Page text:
By applying historical data to the payout formula of the CD, it was found that, of the 58 six-year periods studied, the minimum payout of 6% would have been made 48 times (83%). And the minimum would have been paid out in 48 of the last 49 six-year periods. The average payout was just 6.005%.
In other words, Goldman Sachs designed the complexity in such a way that it kept virtually all the upside while charging large fees. No one would have bought the product if they knew this were the case. It’s this financial complexity that allows the “crime” to be perpetrated.
Lack also provides an update on hedge funds. He shows that the average hedge fund has underperformed a 60/40 stock/bond portfolio since 2002, not only over the whole time period, but in every single year.
Yet despite this abysmal performance, over that time period, net inflows into hedge funds continue, with assets under management approaching $3 trillion. Lack provides some interesting insights into why the hedge fund mirage persists and assets continue to flow in. The chapter he dedicates to this subject is one well worth reading.
Given the severity of the problem and the number of potholes that Wall Street creates, are there any simple solutions? I believe there are.
First, there’s simply no reason for you to ever work with any advisor who will not put in writing that they will provide you with a fiduciary standard of care. It’s a disgrace that there isn’t a legal requirement for a universal fiduciary standard of care, and I think any politician voting against such a measure should be run out of office.
Additionally, all the arguments against the fiduciary standard of care are outright lies (such as “investors with smaller portfolio would lose access to advice”). I cannot think of a single reason why anyone should ever invest with an financial advisor who’s not prepared to show you that he/she and his/her colleagues invest in exactly the same investment vehicles they are recommending to you. If they are unwilling to meet these two tests, run as fast as you can.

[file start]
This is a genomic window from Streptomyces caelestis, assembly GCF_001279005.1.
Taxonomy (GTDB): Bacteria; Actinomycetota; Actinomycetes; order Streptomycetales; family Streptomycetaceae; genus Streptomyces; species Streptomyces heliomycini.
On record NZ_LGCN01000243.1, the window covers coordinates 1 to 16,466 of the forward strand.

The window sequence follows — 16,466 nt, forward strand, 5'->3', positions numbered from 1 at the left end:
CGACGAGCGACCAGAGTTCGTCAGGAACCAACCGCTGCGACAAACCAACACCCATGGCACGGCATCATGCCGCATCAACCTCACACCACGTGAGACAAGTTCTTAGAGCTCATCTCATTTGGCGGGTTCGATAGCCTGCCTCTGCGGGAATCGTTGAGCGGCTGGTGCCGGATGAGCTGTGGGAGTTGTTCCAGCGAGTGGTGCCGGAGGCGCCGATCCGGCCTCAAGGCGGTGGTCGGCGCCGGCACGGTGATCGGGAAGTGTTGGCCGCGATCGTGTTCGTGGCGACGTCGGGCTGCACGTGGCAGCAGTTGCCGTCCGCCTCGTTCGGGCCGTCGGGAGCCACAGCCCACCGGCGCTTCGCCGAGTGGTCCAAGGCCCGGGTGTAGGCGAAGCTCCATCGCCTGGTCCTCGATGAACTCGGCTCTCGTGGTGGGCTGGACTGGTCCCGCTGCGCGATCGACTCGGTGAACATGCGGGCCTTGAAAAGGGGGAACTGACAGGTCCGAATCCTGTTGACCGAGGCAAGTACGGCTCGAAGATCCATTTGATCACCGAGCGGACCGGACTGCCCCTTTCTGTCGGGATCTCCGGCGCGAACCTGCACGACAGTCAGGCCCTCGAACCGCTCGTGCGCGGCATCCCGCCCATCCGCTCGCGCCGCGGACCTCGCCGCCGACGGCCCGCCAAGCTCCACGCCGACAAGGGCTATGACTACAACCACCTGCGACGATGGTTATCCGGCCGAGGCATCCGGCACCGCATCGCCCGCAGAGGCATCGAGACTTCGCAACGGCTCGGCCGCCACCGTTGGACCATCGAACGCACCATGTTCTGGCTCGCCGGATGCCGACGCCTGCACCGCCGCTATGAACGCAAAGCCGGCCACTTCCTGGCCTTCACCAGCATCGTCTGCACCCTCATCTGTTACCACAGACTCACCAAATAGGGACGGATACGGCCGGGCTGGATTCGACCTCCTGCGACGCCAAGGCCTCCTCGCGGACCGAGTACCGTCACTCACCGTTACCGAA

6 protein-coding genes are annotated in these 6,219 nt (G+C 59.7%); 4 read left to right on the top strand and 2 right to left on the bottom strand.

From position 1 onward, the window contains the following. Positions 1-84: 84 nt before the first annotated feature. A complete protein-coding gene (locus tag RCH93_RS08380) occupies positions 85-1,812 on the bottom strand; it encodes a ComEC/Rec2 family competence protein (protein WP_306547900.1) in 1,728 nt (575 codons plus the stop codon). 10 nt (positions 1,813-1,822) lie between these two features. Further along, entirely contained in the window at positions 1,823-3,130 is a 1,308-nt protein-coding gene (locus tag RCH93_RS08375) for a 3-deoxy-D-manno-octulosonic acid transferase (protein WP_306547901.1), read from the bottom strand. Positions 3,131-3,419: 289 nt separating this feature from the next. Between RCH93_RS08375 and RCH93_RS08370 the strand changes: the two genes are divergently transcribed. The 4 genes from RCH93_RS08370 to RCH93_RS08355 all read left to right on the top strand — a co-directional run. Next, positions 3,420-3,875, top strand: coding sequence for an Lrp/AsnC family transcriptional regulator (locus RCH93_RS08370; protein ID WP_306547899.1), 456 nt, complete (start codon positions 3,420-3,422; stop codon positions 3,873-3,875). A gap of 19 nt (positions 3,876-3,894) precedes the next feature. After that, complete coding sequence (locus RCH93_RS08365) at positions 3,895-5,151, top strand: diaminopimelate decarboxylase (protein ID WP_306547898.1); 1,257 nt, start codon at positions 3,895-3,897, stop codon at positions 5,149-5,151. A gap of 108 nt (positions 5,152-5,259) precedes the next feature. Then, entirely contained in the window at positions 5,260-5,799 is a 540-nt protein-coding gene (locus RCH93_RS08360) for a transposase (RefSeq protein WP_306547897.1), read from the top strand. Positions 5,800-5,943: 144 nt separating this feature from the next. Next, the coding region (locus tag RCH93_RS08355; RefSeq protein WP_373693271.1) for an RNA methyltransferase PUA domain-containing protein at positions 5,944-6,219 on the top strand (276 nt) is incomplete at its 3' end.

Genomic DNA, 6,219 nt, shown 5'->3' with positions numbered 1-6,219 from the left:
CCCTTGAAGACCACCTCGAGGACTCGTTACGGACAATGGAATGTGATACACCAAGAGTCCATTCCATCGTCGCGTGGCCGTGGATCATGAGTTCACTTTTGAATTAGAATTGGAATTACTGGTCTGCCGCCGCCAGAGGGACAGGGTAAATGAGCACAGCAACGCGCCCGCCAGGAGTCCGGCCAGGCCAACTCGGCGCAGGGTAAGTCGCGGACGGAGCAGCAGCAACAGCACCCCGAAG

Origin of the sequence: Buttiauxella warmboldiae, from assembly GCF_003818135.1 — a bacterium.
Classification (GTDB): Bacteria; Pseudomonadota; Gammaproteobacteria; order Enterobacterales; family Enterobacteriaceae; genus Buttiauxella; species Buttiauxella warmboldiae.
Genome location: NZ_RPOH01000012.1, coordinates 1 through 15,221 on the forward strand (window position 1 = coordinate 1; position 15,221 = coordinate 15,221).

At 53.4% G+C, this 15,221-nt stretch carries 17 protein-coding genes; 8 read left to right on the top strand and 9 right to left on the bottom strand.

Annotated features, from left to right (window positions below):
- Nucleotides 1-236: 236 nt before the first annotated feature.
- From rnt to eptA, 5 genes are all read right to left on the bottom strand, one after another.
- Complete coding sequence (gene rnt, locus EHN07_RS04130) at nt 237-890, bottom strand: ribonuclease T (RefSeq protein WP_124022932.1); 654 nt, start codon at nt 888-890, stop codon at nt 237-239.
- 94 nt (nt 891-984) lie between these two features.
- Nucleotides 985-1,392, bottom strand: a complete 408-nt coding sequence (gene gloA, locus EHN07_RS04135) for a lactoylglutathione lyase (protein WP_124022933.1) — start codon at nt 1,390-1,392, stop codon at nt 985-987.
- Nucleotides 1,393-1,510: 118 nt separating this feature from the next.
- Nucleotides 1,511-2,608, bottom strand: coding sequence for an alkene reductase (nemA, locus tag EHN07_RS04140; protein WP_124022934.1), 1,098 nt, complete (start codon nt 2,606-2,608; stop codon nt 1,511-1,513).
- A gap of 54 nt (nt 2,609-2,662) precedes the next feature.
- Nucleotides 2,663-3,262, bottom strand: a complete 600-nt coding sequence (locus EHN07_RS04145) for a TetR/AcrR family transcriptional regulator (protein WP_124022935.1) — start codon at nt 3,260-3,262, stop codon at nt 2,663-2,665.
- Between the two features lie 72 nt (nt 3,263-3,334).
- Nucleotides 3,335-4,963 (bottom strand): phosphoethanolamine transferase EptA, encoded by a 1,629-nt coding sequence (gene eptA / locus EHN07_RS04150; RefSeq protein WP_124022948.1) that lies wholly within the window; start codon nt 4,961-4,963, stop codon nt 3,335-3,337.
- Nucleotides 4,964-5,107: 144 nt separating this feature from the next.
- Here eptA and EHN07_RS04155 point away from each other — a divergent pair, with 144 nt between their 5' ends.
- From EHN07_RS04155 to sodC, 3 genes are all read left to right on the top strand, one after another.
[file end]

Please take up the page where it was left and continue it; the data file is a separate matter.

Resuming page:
Second, regulators should mandate not only that there must be full disclosure of all costs and risks, but also that the disclosures be put in plain, simple English, all in one place on no more than a page or two (if it’s more complex than that, it’s probably a bad idea). Furthermore, the true value of the product being sold must be disclosed as well, with the value determined by an independent source.
Third, regulation of these complex products should be required. In their University of Chicago working paper, “An FDA for Financial Innovation: Applying the Insurable Interest Doctrine to 21st Century Financial Markets,” Eric Posner and E. Glen Weyl proposed that when a firm invents new financial products, they be forbidden to sell them until they receive approval from a new government agency, The Financial Products Agency, designed along the lines of the FDA, which screens pharmaceutical innovations.
While the FDA can often take years to approve a new product, the review of financial innovations should be much cheaper and faster, because it should involve readily available public data and well-known mathematical calculations.
Demand Fiduciary Duty As The Standard
We’ve seen that investments in derivatives and other product innovations can be just as dangerous to your financial health as taking a bad medicine can be to your physical health. Naive investors need protection from exploitive financial firms seeking not to help them but to plunder them, treating them as Muppets.
If the fiduciary standard were applied to the selling of financial products, it’s likely that virtually all structured notes would disappear. If those selling a product cannot demonstrate that they believe its purchase is in the buyer’s best interest, why should that sale be allowed? I cannot think of a single reason.
Additionally, this standard should be applied to all products, but especially to the whole category of structured products, such as equity-linked CDs and equity-indexed annuities, created by sophisticated financial institutions to sell to naive investors.
Complexity allows the creators of these products to embed fees that are exploitative at best, amoral at worst. Just as broker-dealers can be fined for excessive markups on bonds, creators of structured products should be held to the same rule, with a standard established for what is considered a reasonable fee.
Unfortunately, just as with pharmaceuticals, full disclosures are simply not enough, because the complexity of some financial products is such that there is virtually no chance the typical investor can determine the nature of their fees or perhaps even the risks involved.
How many investors will even read a 70-page disclosure document, let alone a multihundred-page one? This simple recommendation would go much further to protect individual investors and society even than the 2,319-page Dodd-Frank Act.
If these simple rules were adopted, the size of the financial industry would shrink dramatically, and investors would get to keep more of the returns that markets provide, all while taking less risk. Lack certainly deserves a lot of credit for his efforts in bringing these issues to the attention of the public. I highly recommend both of his books.
This commentary originally appeared June 1 on ETF.com